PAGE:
Q: The vet says my 18-year-old gelding has a Grade 3 heart murmur. (It was only a 0.5 last year.) She suggested no strenuous exercise, but should I be worried about light trail rides and trotting?
A: If you think of the heart as a pump that circulates blood to carry oxygen from the lungs to all parts of the body, then you can better understand the mechanics of a murmur. The heart has four chambers, with valves separating each chamber: the aortic, mitral, tricuspid and pulmonic valves. As the heart muscle contracts, blood is pumped from one chamber to another, passing through the valves.
A heart murmur, heard with a stethoscope as a swishing sound, often occurs because of an obstruction around a heart valve or a valve that leaks because it doesn’t seal entirely shut; either condition increases turbulence of blood as it courses through the heart.
Not all murmurs are significant or cause exercise intolerance. Sometimes it’s simply a leaky valve with no adverse repercussions on how the horse feels or performs. At other times, the defect is significant and poses a danger to the horse, and subsequently the rider.
The grading scale (ranging from 1 to 5 or 6) refers to the intensity of the audible sound of the murmur as heard through a stethoscope. While less than 10 percent of murmurs in horses have clinical significance, in this case, your horse’s murmur at rest has amplified since the last exam, so it should be further evaluated.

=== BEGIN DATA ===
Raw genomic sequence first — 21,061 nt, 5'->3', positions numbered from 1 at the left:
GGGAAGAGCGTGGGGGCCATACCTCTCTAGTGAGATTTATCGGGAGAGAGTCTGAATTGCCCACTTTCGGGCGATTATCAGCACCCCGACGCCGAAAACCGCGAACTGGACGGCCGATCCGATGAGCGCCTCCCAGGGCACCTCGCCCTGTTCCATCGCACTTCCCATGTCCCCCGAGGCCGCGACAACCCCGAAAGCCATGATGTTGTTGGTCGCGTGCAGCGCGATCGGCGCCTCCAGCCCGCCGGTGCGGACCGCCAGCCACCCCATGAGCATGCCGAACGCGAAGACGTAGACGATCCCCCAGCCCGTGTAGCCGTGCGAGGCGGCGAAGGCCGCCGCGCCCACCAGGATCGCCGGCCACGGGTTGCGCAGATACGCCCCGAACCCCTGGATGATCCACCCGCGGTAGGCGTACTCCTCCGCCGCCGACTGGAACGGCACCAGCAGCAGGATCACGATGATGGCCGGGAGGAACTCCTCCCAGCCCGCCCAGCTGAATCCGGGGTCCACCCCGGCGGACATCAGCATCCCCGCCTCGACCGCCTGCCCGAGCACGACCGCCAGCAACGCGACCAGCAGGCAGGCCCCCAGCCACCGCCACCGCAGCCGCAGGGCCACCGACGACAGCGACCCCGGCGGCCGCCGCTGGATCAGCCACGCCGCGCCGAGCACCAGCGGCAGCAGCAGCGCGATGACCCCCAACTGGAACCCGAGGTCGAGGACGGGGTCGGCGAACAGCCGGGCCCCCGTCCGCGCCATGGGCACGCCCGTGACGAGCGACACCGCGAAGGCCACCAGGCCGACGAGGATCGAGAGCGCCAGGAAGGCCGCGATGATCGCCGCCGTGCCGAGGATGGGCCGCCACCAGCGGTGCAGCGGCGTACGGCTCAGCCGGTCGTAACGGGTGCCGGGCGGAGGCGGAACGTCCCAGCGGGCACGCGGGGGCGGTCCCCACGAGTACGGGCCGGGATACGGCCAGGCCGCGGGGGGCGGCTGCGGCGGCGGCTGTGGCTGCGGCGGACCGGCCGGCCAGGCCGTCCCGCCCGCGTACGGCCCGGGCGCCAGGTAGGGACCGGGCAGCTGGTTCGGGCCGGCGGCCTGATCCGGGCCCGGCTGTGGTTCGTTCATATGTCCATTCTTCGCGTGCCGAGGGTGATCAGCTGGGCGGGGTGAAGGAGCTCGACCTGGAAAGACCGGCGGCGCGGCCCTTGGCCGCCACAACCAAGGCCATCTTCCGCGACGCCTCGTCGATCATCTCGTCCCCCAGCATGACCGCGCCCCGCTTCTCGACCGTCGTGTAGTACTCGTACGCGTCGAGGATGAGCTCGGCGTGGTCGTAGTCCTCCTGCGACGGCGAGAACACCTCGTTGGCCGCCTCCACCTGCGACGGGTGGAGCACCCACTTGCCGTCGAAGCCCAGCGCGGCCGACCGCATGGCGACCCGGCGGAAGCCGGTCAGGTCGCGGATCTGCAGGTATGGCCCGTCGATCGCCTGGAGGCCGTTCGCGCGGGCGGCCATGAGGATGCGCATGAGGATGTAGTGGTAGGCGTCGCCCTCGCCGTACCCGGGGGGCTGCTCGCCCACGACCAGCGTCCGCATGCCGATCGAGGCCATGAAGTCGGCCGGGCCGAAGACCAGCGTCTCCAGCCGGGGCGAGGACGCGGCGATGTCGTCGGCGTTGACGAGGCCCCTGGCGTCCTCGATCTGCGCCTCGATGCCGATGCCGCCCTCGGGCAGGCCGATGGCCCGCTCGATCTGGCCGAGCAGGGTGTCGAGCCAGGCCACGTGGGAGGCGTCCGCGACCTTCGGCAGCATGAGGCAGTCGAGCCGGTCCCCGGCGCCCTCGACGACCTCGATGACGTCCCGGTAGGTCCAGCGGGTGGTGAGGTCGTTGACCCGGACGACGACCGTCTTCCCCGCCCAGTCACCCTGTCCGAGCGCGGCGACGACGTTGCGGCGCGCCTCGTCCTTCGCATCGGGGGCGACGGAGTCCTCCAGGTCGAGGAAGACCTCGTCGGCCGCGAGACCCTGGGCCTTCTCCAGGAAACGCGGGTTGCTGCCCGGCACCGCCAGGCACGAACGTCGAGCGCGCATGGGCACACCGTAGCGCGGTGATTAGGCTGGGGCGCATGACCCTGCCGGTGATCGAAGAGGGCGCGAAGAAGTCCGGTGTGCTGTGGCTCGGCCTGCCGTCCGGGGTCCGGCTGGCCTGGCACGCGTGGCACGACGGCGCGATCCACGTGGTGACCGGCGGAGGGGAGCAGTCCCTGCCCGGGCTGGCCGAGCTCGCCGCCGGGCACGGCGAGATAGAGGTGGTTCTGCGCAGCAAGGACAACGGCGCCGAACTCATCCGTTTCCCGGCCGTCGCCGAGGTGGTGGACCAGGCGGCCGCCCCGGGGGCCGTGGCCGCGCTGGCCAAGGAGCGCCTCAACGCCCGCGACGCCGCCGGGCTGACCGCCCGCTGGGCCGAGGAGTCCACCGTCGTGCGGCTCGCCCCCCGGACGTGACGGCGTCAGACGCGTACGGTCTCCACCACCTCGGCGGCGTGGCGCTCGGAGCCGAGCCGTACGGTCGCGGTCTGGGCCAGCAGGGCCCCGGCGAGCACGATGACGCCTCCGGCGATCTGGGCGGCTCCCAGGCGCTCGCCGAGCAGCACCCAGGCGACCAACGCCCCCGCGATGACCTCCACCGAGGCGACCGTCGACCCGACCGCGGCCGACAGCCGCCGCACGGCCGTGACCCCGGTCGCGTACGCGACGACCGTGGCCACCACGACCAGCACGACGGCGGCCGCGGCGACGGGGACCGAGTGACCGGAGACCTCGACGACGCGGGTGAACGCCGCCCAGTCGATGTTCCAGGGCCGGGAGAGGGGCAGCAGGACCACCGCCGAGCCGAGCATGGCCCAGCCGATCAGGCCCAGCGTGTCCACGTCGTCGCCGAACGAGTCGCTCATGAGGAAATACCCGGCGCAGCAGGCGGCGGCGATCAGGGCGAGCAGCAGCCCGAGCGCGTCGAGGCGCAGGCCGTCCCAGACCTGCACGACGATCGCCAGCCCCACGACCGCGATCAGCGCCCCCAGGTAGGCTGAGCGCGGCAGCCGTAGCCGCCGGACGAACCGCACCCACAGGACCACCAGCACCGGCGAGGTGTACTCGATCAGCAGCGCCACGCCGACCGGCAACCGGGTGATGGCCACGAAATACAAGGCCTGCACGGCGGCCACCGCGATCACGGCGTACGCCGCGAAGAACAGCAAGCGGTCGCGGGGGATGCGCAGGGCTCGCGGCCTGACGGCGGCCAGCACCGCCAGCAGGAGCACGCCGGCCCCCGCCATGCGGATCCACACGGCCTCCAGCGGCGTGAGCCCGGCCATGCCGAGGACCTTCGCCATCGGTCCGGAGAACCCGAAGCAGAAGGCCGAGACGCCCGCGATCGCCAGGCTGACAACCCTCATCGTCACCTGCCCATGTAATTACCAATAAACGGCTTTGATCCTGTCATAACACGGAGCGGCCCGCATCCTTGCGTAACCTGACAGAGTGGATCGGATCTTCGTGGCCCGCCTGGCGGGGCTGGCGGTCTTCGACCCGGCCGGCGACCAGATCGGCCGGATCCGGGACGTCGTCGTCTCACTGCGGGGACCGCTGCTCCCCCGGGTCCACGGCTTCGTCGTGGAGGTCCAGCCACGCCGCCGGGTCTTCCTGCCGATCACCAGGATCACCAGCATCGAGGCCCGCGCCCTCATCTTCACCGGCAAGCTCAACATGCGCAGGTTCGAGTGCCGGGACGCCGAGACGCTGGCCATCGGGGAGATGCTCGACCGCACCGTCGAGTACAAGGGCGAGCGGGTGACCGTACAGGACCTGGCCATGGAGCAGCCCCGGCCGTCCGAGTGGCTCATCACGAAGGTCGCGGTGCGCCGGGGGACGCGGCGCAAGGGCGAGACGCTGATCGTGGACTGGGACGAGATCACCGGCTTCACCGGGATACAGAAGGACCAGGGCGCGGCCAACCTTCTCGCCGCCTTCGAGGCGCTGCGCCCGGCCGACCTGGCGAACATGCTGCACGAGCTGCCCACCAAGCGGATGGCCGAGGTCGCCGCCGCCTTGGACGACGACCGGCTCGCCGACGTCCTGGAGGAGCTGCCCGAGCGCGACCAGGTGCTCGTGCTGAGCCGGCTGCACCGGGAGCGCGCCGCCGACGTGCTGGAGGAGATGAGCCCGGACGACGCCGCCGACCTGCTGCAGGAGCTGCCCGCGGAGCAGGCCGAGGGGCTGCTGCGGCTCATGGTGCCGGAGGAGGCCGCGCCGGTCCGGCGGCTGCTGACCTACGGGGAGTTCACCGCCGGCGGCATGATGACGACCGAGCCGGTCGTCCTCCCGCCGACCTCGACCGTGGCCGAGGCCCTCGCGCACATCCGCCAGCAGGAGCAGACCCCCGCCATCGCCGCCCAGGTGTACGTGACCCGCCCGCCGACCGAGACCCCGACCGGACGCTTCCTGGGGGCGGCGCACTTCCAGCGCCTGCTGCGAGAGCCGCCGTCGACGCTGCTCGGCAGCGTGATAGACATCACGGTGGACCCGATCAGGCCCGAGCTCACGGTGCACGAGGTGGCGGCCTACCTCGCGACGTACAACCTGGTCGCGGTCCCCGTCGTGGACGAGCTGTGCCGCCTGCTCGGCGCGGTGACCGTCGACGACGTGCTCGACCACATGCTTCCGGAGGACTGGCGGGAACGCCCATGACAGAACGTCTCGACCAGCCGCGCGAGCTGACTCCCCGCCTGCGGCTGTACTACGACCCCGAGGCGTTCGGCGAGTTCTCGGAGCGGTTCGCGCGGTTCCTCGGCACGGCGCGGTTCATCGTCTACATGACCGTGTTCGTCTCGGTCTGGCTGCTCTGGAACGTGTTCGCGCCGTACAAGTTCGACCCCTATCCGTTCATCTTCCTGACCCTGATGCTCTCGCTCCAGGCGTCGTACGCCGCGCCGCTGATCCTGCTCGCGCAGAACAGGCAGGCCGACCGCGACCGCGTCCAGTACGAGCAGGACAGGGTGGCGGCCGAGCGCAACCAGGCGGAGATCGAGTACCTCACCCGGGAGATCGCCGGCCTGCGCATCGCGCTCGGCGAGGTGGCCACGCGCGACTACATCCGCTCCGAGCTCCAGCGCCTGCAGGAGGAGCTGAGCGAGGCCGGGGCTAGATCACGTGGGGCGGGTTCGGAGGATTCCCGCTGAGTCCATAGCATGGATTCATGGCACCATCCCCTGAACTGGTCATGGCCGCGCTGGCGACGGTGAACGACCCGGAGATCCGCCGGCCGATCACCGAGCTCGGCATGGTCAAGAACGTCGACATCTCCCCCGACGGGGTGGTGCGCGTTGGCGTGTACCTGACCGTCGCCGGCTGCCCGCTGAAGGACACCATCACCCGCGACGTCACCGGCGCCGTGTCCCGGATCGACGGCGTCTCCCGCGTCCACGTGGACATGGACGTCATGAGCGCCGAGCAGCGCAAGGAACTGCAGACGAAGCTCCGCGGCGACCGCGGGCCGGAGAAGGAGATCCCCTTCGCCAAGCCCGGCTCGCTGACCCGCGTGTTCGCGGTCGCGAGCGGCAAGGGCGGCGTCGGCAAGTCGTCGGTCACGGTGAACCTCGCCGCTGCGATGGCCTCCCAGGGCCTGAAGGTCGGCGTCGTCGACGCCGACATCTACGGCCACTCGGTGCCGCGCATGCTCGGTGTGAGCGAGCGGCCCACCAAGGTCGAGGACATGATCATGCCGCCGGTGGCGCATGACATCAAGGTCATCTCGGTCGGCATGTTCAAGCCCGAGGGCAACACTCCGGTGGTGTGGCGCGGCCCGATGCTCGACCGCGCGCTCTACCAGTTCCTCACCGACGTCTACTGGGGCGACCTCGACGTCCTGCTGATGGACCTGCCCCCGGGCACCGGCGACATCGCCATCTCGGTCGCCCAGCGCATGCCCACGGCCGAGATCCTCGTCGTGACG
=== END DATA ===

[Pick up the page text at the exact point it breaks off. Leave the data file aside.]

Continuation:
A very useful way to determine the seriousness of your horse’s heart murmur is to have an echocardiogram performed. This is a non-invasive procedure that uses ultrasound to view images of the entire heart muscle and all the valves in order to pinpoint where the problem lies.
It is not unusual for an older horse to have a minor narrowing of the aorta around the edge of the aortic valve. This constriction causes turbulence and hence a murmur, but it isn’t likely to impact your horse’s general health. If the mitral valve is affected, however, this could have serious ramifications for your horse’s health and your safety when riding him. Any of the other valves may be affected to greater or lesser extents.
Have your vet do a thorough cardiovascular diagnostic workup, or take your horse to a vet referral center where this can be done.